African nations see pros to managing oil wealth without transparency
Some African countries say the path to success lies in putting oil revenues into sovereign wealth funds that operate outside public scrutiny.
Congratulations: You’ve been voted President of Angola, successor to President José Eduardo dos Santos, under whose long, long reign the country has boomed into Africa’s top petrol exporter ($16.6 billion in oil revenue projected for this year alone), and the question that The People want to know is this: What are you going to do with all that oil money?Skip to next paragraph
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The answer du jour comes in three breezy initials, SWF – for Sovereign Wealth Fund – that are being batted around as the fashionable way for Africa’s petrol powers to invest their oil wealth.
The continent’s top oil exporters, and even some of its newcomers like Ghana, are taking advice from similarly resource-endowed countries that run state revenues through SWFs, many of them in the Middle East and Asia.
Some of Africa’s oil exporters, like Nigeria, have wrestled for decades on how to safeguard resource revenue at a distance from venal bureaucrats.
Other, more nascent oil powers, like Ghana, are simply trying to get their system right from the get-go.
Middle Eastern oil giants – whose money managers often tuck away state earnings in safe, if not transparent, investments – may be an example for the continent. "The model works well because they're relatively secretive. You can't say transparency is a golden ticket," Gary Smith, head of central banks, supranational institutions and SWF business at BNP Paribas Investment Partners, recently told Reuters in an analysts of Africa's entry into the SWF market.
A $3 trillion industry
An SWF is essentially a massive, state-held investment fund – something like a 401k for the Nigerian people – that invests in a smorgasbord of assets, whether they be property, currency, sacks of gold, or Goldman Sachs shares.
The one thing they don’t do – and this is where the controversy erupts – is invest that money at home. After all, the Ghanaian cedi, the Ghanaian interest rate, the competitiveness of Ghanaian exports, and the average price of a Ghanaian home, are all wed in sickness and health to the Ghanaian economy. Piping some of that oil money toward a far-off market is a way for the country to protect its revenue far from the vagaries of its national economy.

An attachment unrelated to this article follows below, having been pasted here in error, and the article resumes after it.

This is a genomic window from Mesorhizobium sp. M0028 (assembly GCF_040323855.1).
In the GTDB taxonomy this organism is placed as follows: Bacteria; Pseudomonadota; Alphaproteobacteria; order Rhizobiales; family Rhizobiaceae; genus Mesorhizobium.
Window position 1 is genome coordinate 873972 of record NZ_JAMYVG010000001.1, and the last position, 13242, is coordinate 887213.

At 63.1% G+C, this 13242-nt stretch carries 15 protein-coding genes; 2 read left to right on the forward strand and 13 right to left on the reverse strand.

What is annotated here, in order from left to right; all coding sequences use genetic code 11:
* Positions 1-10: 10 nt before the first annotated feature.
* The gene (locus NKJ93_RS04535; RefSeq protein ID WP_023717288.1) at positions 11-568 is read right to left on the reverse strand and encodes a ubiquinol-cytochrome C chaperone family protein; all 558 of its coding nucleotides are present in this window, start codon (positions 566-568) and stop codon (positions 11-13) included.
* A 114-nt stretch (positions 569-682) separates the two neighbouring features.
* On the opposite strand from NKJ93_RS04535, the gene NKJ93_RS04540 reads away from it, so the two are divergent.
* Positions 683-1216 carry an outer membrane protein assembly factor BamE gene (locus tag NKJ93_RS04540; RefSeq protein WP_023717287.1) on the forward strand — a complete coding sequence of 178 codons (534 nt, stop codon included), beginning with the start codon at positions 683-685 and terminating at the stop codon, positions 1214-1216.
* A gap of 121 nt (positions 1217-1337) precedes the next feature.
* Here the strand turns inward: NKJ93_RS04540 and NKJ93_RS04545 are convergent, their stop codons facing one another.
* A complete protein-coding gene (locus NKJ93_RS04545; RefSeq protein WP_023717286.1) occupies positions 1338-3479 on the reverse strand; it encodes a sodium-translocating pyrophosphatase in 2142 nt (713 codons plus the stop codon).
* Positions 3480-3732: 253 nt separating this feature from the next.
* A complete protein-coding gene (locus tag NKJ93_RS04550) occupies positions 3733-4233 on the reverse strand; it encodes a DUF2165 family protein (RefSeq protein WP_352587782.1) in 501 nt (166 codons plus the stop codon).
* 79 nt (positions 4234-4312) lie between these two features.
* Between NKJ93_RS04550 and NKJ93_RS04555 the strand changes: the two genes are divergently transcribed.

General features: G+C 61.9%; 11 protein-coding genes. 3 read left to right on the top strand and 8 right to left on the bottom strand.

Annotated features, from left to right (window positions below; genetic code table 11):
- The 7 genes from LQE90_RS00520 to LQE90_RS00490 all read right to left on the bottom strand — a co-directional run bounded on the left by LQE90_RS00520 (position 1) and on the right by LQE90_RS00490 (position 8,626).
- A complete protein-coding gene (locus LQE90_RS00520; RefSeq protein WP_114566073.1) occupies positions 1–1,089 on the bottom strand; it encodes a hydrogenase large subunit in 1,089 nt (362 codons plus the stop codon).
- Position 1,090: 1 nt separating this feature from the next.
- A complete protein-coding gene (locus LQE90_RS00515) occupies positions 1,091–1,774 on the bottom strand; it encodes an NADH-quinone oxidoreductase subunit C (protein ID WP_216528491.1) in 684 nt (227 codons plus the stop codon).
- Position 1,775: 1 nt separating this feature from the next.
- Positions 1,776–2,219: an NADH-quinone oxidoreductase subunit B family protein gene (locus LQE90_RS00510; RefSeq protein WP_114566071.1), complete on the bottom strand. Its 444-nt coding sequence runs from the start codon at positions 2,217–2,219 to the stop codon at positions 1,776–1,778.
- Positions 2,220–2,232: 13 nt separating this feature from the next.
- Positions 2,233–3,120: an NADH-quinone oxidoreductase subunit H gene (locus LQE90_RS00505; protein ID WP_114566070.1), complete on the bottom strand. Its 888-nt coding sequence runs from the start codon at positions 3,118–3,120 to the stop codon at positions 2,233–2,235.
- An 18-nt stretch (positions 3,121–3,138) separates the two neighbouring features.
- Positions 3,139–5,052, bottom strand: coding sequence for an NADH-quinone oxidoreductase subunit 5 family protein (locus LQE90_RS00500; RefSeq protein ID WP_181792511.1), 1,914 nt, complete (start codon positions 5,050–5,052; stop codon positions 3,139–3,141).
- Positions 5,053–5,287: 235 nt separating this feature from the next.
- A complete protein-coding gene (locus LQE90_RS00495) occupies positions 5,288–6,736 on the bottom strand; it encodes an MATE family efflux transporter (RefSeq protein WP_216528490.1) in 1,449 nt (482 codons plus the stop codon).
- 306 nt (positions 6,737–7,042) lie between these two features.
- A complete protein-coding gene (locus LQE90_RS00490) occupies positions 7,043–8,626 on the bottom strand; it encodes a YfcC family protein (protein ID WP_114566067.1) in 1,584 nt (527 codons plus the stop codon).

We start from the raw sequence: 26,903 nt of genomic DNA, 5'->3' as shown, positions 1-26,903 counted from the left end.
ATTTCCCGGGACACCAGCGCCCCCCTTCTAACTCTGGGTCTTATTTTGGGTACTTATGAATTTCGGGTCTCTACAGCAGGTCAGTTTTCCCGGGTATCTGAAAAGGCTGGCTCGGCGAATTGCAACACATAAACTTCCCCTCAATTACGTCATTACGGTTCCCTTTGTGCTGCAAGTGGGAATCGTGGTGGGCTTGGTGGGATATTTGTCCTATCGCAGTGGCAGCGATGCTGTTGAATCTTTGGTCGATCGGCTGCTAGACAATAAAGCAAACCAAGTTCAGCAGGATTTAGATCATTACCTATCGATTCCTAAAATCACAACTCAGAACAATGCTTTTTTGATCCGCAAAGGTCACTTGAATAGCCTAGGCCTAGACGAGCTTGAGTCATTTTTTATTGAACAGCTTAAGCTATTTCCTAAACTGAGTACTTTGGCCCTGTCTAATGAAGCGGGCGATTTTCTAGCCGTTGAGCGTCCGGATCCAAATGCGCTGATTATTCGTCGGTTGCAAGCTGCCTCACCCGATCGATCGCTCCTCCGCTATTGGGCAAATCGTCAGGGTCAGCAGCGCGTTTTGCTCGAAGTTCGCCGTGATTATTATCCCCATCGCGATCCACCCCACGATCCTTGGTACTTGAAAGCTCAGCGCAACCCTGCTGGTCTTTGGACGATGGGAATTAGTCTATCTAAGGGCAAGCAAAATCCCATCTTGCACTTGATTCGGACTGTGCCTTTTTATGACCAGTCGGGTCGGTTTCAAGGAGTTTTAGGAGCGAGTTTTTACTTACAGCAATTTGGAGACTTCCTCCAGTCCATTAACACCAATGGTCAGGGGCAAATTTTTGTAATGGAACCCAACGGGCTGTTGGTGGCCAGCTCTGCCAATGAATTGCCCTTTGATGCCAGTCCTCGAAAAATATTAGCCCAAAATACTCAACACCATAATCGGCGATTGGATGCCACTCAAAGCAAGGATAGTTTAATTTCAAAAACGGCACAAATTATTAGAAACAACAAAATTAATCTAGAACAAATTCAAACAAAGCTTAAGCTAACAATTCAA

The funds make up a $3 trillion industry, and the entrance of African oil pumpers could be it’s next big wave.
Benefits of non-transparency
Following the Middle Eastern example would allow states to make long-term investments that may not be as politically popular as they are profitable – channeling revenue toward distant economies where they may ultimately see a better return. Non-transparency would be an added bonus to African nations, as the public would not know what revenue it's missing, and it would also not be aware if the SWF took a short-term loss in favor of a potential long-term gain.
Plus, an SWF can be a slush fund ready to finance massive public works projects in the case of an economic calamity. Should a recession creep in, the government can break glass on their SWF and use the money to fund new roadways and hydrodams to get their people working and their factories humming once more.
Not only that, the fund can increase investor confidence in the ability of a government to repay its debts. Properly managed, governments can use an SWF as one massive chunk of collateral for fetching a more favorable lending rate, should the state wish to float a bond to pay for development priorities.
Yet the system has its critics.
Sending money abroad
For starters, the bean-counters who manage SWFs aren’t obligated to do anything but print plus signs and black numbers on their balance sheets. That means if a local credit-starved industry would grow at a rate of 5 percent with a little investment, but some faraway industry is already expanding at 6 percent, the funds managers are bound to send the money elsewhere.
Secondly, SWF capital takes away money from the here and now. The World Bank, for example, says that African governments need to spend a collective $93 billion each year to rectify a shortage of tarred roads, deep sea ports, and power plants that is costing the continent at least 2 percentage points of annual GDP growth.
Maybe, Mr. President, Angolans of the future would appreciate decades of economic progress fueled by smooth roads and ample power more than a slush fund of oil money stashed in a skyscraper enveloped by generator noise.